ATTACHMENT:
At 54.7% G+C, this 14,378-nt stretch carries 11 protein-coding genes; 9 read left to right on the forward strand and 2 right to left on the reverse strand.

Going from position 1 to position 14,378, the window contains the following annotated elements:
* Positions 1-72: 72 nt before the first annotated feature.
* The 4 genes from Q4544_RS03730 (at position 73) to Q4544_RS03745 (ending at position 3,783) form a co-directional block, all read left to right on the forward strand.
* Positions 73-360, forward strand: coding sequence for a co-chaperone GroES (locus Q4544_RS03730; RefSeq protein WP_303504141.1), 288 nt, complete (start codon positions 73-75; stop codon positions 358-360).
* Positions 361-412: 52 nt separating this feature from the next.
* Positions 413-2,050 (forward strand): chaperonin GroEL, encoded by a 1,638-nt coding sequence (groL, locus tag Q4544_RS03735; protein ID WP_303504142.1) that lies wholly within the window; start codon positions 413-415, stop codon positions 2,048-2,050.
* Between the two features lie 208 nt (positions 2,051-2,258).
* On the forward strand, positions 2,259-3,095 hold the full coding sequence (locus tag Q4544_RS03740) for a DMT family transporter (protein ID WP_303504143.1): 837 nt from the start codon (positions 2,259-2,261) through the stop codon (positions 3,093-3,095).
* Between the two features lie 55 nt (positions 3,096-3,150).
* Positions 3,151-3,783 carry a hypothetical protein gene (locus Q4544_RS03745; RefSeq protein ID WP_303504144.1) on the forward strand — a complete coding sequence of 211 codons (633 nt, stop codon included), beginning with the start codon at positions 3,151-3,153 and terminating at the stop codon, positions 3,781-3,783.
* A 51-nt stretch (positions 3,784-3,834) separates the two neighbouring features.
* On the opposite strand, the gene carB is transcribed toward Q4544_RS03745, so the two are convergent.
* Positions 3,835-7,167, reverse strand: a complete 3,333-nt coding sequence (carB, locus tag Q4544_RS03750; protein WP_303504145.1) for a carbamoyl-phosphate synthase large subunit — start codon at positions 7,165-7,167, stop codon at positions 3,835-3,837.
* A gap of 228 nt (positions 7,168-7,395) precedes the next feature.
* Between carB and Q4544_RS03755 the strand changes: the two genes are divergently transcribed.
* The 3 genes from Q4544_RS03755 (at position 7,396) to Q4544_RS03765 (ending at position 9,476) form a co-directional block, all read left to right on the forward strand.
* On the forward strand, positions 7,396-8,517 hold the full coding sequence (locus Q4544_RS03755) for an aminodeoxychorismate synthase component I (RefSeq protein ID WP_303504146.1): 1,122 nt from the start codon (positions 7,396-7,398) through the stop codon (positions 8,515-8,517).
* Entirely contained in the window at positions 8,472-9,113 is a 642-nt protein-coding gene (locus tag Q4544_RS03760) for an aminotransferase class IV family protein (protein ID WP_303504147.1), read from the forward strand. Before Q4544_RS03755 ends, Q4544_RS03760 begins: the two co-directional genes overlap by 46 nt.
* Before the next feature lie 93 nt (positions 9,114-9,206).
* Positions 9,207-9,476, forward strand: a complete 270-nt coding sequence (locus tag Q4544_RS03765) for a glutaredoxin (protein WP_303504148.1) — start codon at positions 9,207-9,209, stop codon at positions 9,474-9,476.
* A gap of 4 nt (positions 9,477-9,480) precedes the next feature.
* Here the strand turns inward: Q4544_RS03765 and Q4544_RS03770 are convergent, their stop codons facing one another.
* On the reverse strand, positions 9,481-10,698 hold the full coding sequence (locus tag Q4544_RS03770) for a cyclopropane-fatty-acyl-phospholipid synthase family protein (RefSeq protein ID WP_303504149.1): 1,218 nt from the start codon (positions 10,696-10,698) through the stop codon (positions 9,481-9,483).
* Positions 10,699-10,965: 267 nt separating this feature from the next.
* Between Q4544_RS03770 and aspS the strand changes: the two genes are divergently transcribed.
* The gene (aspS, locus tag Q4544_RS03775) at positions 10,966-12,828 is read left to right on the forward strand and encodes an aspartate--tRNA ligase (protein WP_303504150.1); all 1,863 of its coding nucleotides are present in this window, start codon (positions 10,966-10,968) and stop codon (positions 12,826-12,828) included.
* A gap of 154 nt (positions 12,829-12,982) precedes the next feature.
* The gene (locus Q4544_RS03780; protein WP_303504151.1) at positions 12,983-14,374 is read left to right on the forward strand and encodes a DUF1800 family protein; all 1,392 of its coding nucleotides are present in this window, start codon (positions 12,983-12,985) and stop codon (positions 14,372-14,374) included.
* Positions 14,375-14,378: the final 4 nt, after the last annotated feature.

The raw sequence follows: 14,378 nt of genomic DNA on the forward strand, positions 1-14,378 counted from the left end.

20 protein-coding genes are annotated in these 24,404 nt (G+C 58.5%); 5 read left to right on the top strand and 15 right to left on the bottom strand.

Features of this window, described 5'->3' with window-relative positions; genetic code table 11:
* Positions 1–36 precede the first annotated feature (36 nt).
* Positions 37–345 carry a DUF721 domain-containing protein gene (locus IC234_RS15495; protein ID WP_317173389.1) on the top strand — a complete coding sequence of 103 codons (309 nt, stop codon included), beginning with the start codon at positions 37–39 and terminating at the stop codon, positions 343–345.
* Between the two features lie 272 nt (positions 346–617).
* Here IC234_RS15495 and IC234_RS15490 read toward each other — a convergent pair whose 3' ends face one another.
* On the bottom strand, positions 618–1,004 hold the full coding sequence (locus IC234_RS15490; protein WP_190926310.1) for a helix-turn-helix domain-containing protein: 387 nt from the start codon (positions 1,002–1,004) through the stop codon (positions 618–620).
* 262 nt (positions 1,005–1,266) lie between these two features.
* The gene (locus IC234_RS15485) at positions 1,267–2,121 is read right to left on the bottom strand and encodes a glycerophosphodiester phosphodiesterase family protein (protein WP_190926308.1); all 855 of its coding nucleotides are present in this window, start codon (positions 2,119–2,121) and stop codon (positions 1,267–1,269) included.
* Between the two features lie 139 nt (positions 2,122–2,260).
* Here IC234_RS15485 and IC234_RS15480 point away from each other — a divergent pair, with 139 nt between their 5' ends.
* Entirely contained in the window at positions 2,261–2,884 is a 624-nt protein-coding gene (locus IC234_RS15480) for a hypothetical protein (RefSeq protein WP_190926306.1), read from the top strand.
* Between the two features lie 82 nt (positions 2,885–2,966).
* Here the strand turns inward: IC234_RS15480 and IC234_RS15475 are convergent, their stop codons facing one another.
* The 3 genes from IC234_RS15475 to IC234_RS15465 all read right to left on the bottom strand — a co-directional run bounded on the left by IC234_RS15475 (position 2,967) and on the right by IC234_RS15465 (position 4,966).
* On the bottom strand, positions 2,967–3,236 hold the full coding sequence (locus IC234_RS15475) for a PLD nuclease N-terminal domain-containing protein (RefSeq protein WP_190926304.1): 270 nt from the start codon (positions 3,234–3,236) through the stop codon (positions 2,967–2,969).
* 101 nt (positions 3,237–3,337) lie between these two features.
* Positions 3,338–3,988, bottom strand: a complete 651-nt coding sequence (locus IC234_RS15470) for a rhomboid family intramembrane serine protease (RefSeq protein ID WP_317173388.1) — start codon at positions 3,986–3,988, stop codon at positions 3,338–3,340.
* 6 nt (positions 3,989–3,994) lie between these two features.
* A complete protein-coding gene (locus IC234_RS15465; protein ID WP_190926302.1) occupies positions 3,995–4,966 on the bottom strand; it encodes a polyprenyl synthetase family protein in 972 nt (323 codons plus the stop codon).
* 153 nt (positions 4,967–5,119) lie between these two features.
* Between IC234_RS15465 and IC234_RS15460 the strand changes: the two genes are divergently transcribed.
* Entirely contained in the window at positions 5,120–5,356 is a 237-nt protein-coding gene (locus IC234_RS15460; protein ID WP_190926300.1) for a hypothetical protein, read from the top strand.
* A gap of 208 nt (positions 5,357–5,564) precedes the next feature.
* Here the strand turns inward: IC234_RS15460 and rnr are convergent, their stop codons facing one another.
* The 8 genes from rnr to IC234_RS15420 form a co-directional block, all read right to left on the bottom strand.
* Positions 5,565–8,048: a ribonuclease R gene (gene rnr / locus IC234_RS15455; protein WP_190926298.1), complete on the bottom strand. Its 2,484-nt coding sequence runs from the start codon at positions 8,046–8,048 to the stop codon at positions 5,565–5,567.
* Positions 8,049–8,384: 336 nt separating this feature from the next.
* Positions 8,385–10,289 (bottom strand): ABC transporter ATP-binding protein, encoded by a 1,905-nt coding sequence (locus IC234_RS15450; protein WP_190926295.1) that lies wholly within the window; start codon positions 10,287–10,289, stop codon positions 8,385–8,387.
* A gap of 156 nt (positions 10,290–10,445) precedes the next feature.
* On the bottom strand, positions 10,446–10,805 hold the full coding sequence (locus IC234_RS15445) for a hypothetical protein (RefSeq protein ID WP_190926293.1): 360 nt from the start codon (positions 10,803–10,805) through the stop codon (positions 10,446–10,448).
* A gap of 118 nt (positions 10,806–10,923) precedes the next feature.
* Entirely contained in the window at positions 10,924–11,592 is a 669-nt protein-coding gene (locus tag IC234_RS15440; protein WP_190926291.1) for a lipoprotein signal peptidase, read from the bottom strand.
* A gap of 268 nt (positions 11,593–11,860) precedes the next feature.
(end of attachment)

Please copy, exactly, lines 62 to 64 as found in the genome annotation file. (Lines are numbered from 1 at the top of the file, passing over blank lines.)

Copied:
* On the bottom strand, positions 10,446–10,805 hold the full coding sequence (locus IC234_RS15445) for a hypothetical protein (RefSeq protein ID WP_190926293.1): 360 nt from the start codon (positions 10,803–10,805) through the stop codon (positions 10,446–10,448).
* A gap of 118 nt (positions 10,806–10,923) precedes the next feature.
* Entirely contained in the window at positions 10,924–11,592 is a 669-nt protein-coding gene (locus tag IC234_RS15440; protein WP_190926291.1) for a lipoprotein signal peptidase, read from the bottom strand.